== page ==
13. I thought of that too. But at that point it is up to the city (SDOT, not WSDOT). They could simply have one turn lane. There is no reason to have two lanes turning left — even with the current setup they could simply force people in the right lane to merge left before the turn (those exiting the freeway have to come to a complete stop).

        My understanding is that the intersection is going to be redone anyway.

      14. Here is my guess for a reason for two left hand turn lanes from southbound fifth to westbound 130th.

        The offramp is screwy in that when you get off I-5 you have to stop, and then look both ways before making a left hand turn onto fifth to proceed south.

        If there were only one left hand turn lane I could see southbound fifth getting backed up so much that people getting off of I-5 who want to end up going west on 130th, would not be able to make that turn into the turn lane because it is already blocked by cars.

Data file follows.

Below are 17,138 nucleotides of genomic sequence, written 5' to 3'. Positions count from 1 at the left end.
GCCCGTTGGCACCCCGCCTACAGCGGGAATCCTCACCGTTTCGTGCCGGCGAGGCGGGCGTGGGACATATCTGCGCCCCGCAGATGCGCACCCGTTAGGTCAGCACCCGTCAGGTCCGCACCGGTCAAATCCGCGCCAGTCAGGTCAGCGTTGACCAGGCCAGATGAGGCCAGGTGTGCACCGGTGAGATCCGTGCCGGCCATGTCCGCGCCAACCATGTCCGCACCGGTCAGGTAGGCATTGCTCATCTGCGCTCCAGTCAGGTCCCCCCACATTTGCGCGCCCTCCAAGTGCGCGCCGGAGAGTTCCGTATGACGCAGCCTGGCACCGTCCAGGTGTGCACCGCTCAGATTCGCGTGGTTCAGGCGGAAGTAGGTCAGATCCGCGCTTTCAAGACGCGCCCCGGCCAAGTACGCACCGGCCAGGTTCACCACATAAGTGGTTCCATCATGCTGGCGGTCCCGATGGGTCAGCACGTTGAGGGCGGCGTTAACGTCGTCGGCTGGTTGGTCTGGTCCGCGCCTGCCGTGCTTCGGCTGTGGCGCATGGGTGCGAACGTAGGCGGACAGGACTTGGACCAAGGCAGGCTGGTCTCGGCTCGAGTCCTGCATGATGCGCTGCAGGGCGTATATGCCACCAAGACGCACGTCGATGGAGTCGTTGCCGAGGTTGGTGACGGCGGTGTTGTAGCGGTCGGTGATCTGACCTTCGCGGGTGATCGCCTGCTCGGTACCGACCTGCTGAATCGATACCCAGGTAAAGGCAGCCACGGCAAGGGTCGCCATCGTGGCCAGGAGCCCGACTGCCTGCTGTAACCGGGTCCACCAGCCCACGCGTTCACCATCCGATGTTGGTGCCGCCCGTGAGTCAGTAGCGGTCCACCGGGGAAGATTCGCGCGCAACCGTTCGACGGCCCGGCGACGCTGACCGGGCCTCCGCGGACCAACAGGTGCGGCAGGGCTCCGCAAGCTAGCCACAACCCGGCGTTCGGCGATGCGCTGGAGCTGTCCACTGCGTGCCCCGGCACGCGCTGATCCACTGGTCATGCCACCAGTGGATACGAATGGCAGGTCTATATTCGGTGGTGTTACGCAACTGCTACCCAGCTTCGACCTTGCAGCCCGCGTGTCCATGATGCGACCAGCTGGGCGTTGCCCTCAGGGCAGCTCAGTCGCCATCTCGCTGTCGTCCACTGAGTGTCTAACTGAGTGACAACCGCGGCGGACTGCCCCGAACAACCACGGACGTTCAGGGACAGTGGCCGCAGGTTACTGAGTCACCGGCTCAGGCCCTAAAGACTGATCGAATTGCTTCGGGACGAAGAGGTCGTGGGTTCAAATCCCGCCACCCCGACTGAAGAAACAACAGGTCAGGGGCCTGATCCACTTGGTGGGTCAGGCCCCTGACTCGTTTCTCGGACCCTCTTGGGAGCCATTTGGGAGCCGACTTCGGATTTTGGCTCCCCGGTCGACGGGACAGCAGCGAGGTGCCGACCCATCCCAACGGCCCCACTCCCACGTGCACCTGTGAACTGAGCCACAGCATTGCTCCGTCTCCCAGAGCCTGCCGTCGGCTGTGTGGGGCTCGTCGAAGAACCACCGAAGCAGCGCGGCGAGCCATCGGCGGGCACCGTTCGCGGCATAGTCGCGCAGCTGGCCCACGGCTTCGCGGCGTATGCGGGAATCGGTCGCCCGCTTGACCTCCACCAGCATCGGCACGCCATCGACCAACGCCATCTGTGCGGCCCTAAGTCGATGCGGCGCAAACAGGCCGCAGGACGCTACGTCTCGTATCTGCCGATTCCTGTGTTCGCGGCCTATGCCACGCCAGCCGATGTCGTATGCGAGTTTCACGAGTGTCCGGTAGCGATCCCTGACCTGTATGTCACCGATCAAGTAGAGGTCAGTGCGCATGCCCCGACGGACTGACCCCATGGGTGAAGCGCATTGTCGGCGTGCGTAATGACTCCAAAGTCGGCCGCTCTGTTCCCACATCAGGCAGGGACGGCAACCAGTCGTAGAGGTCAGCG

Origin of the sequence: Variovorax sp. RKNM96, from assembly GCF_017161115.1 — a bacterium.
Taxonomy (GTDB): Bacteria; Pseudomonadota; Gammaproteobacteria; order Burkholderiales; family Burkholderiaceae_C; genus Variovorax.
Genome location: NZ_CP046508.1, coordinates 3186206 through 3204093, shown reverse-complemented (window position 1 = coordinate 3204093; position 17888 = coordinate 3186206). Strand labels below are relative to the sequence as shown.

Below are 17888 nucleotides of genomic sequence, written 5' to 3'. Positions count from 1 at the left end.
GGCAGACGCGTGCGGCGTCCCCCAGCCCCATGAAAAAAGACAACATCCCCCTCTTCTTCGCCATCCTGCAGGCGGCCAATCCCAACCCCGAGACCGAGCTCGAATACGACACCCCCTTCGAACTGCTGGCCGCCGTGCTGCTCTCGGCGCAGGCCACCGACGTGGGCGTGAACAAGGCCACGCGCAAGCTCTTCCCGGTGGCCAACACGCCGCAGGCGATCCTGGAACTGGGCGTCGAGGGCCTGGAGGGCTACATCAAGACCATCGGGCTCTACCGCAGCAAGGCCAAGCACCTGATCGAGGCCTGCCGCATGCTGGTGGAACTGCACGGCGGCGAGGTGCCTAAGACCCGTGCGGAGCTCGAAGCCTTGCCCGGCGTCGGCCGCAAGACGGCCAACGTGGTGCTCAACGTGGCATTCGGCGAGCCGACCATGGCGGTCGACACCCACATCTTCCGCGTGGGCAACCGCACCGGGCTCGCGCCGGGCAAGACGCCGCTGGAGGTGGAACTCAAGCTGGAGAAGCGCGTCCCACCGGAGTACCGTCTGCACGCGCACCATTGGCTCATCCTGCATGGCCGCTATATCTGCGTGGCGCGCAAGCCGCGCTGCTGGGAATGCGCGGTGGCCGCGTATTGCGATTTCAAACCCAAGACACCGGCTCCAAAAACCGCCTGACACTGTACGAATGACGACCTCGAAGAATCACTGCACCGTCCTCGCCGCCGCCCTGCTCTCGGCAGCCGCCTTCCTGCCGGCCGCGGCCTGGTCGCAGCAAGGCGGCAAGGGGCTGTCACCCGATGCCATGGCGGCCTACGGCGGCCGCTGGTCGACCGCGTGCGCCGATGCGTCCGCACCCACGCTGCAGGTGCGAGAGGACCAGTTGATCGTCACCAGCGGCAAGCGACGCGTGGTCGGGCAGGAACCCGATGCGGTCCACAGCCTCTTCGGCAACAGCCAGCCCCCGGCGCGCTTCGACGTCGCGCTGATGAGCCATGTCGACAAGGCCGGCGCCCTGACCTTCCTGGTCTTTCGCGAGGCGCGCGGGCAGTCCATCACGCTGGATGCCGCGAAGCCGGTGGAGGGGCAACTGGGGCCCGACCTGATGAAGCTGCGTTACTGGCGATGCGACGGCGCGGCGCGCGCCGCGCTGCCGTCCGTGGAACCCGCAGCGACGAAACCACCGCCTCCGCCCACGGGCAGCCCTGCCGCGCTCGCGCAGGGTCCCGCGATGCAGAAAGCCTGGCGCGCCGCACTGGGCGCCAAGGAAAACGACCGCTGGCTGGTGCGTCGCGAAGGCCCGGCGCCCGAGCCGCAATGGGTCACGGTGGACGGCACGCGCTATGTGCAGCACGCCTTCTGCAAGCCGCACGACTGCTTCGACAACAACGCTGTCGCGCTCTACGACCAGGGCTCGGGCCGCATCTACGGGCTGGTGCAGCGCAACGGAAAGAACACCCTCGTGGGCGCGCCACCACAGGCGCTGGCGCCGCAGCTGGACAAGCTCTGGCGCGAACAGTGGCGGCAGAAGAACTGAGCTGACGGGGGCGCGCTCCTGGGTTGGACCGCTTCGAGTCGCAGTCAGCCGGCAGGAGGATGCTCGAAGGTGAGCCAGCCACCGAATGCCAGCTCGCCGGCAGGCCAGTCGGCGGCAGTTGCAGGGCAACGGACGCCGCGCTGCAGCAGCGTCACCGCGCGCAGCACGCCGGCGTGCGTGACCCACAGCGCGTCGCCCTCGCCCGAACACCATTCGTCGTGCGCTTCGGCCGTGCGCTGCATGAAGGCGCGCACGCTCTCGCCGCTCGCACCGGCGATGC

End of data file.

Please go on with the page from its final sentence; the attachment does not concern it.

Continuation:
In other words the two turn lanes allow cars to make that left turn off of I-5 onto Fifth so that traffic doesn’t back up onto I-5.

        They could possibly turn the interchange into some sort of modified diverging diamond interchange to get the cars and buses on the correct sides of the street to avoid this extra stop.

      15. OK, here is my guess: Like so many streets in Seattle, they were overbuilt. They assume — and prioritize — massive numbers of cars going every which way. That is why Seattle has been able to get away with so many road diets. Our roads were way too fat.